The Myth Of The Spoiled Child

Coddled Kids, Helicopter Parents, and Other Phony Crises

(cloth: Da Capo Books, 2014)(paperback: Beacon Press, 2016)(audio: Tantor, 2014)

The Myth Of The Spoiled ChildSomehow, a set of deeply conservative assumptions about children — what they’re like and how they should be raised — have congealed into the conventional wisdom in our society. Parents are accused of being both permissive and overprotective, unwilling to set limits and afraid to let their kids fail.  Young people, meanwhile, are routinely described as entitled and narcissistic. . . among other unflattering adjectives.

In The Myth of the Spoiled Child, Alfie Kohn systematically debunks these beliefs — not only challenging erroneous factual claims but also exposing the troubling ideology that underlies them.  Complaints about pushover parents and coddled kids are hardly new, he shows, and there is no evidence that either phenomenon is especially widespread today — let alone more common than in previous generations.  Moreover, new research reveals that helicopter parenting is quite rare and, surprisingly, may do more good than harm when it does occur.  The major threat to healthy child development, Kohn argues, is posed by parenting that is too controlling rather than too indulgent.

With the same lively, contrarian style that marked his influential books about rewards, competition, and education, Kohn relies on a vast collection of social science data, as well as on logic and humor, to challenge assertions that appear with numbing regularity in the popular press.  These include claims that young people suffer from inflated self-esteem; that they receive trophies, praise, and A’s too easily; and that they would benefit from more self-discipline and “grit.”  These conservative beliefs are often accepted without question, even by people who are politically liberal.  Kohn’s invitation to reexamine our assumptions is particularly timely, then; his book has the potential to change our culture’s conversation about kids and the people who raise them.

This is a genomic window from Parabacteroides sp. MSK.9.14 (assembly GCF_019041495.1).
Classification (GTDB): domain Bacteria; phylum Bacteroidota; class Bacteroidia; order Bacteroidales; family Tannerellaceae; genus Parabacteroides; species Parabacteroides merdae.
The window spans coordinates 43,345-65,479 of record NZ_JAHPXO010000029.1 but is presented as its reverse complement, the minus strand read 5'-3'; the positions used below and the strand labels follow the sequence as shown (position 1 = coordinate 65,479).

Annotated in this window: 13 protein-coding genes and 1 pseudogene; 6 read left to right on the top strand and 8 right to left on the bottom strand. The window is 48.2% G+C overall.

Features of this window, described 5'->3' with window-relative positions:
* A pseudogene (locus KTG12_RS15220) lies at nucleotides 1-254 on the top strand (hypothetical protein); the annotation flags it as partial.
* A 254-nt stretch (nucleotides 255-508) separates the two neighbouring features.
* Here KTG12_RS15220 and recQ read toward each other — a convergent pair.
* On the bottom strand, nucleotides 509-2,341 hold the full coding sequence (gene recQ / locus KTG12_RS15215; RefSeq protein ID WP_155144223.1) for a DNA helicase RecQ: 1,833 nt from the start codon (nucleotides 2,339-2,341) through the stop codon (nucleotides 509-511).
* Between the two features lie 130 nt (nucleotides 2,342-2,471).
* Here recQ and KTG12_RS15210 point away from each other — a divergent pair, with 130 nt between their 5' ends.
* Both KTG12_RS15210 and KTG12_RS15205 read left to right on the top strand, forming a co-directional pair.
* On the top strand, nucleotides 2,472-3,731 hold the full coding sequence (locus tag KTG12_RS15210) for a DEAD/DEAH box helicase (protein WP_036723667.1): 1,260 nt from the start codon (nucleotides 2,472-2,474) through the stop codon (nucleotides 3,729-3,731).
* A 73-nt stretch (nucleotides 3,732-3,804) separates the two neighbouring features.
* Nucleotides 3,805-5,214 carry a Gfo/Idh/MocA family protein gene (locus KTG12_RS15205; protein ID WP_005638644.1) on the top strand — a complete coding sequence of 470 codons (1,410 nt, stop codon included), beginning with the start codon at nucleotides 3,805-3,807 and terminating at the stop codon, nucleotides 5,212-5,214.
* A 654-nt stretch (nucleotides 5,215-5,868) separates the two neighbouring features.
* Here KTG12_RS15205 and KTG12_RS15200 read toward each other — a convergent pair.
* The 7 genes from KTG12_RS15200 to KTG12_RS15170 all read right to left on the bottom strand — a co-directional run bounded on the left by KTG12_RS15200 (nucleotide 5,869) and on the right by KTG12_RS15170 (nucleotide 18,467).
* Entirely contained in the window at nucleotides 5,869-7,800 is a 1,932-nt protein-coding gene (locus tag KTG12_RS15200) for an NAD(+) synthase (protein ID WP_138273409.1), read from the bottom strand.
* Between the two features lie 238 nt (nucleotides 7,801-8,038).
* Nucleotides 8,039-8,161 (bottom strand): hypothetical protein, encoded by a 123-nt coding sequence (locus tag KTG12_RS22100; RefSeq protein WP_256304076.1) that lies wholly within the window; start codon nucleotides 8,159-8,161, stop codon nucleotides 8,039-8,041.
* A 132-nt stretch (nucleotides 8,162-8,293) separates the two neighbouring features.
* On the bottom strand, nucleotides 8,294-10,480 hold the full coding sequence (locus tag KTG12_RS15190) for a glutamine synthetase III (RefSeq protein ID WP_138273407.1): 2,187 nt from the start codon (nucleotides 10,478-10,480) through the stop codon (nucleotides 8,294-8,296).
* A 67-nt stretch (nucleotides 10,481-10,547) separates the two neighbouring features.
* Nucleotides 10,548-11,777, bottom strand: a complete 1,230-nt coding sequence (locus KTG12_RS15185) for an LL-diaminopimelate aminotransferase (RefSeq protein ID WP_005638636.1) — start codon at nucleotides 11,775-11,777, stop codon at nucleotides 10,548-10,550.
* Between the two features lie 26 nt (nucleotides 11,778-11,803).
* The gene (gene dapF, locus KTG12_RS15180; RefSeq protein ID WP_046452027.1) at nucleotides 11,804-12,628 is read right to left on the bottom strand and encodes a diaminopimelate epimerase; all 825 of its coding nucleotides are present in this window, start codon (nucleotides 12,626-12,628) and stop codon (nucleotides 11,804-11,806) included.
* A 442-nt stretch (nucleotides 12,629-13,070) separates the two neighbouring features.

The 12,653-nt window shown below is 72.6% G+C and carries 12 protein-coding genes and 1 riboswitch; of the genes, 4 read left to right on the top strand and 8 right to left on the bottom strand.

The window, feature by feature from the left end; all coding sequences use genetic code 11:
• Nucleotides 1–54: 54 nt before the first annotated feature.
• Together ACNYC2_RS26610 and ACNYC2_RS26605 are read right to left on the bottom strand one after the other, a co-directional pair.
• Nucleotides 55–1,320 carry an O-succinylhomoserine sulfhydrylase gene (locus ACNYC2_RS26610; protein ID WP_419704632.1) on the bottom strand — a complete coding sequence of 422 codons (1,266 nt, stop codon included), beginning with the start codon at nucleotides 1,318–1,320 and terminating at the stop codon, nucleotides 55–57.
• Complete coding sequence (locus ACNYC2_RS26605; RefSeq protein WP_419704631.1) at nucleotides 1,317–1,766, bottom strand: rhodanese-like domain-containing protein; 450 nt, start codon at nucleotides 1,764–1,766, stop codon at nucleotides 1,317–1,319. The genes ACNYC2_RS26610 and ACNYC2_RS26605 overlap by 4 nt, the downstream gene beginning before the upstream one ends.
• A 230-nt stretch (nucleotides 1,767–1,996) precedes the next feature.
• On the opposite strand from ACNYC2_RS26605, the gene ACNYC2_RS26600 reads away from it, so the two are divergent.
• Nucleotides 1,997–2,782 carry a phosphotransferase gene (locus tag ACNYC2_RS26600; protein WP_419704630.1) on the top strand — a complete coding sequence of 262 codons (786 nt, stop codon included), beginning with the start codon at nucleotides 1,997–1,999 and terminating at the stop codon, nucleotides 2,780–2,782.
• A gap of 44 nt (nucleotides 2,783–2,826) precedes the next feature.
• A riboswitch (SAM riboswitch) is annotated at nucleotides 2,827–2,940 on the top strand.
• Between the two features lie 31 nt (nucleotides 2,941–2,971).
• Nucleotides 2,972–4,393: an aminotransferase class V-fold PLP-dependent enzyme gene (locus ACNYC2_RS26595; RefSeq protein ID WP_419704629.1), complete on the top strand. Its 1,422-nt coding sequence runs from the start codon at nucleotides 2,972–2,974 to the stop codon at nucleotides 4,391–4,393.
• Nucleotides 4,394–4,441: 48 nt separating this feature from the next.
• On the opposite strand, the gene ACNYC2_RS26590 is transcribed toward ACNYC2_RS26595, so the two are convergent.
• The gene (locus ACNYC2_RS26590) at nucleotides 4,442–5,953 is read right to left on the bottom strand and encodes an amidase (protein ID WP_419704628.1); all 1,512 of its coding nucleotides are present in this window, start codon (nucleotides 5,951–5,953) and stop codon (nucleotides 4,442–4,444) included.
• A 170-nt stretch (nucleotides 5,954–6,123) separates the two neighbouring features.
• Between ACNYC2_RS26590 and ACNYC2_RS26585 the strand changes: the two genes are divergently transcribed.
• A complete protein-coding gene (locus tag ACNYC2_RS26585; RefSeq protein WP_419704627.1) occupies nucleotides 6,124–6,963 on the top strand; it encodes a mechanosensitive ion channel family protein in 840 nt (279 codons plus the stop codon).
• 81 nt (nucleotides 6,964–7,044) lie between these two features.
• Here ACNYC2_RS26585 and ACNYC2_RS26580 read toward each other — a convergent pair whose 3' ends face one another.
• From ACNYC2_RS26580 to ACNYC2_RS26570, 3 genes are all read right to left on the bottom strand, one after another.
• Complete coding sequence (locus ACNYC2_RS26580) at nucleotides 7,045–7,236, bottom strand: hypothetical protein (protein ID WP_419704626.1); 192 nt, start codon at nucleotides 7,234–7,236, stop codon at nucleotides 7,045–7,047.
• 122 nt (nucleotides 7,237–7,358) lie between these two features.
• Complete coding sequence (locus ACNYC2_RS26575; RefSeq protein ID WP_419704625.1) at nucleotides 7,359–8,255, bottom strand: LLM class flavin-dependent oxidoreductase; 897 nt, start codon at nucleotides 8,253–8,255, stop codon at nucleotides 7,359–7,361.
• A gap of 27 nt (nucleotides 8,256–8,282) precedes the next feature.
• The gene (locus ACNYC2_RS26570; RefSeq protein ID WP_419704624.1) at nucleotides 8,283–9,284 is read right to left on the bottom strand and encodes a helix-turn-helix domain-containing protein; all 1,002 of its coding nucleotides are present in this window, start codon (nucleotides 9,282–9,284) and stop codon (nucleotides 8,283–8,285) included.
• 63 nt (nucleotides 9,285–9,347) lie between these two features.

Table of Contents

1 Permissive Parents, Coddled Kids, and Other Reliable Bogeymen 
2 Parenting in Perspective
3 Overstating Overparenting
4 Getting Hit on the Head Lessons: Motivation, Failure, and the Outrage over Participation Trophies
5 The Underlying Values: Conditionality, Scarcity, and Deprivation
6 The Attack on Self-Esteem
7 Why Self-Discipline Is Overrated: A Closer Look at Grit, Marshmallows, and Control from Within
8 Raising Rebels

What people are saying

“A wise and passionate book — by one of the best friends our children have today — that is also a delight to read.”

— Jonathan Kozol

“Filled with surprising insights and counterintuitive data….an energetic…argument against all the columnists, politicians, and pundits who insist children today are spoiled.”

–New York Times Book Review

“With his trademark blend of skepticism and idealism, [Kohn] dismantles most of the hype surrounding motivation and competition, failure and success.”

–Boston Globe

“A well-researched, important counter-truth to all the foolishness…A must read for parents who care.”

— Seth Godin

“Splendid….Kohn’s analysis is incisive, witty, and fun to read…bring[ing] clear and profound social criticism to a topic of great contemporary importance.”

— Prof. William Crain

“An insightful, well-informed, thorough analysis of the many false and hostile claims made about parents and children today. Kohn patiently dismantles myths and then provides a positive vision of parenting for our time.”

— Prof. Jeffrey Jensen Arnett

“A thought-provoking…scrutiny of modern parenting practices.”

–Kirkus Reviews

Where to buy it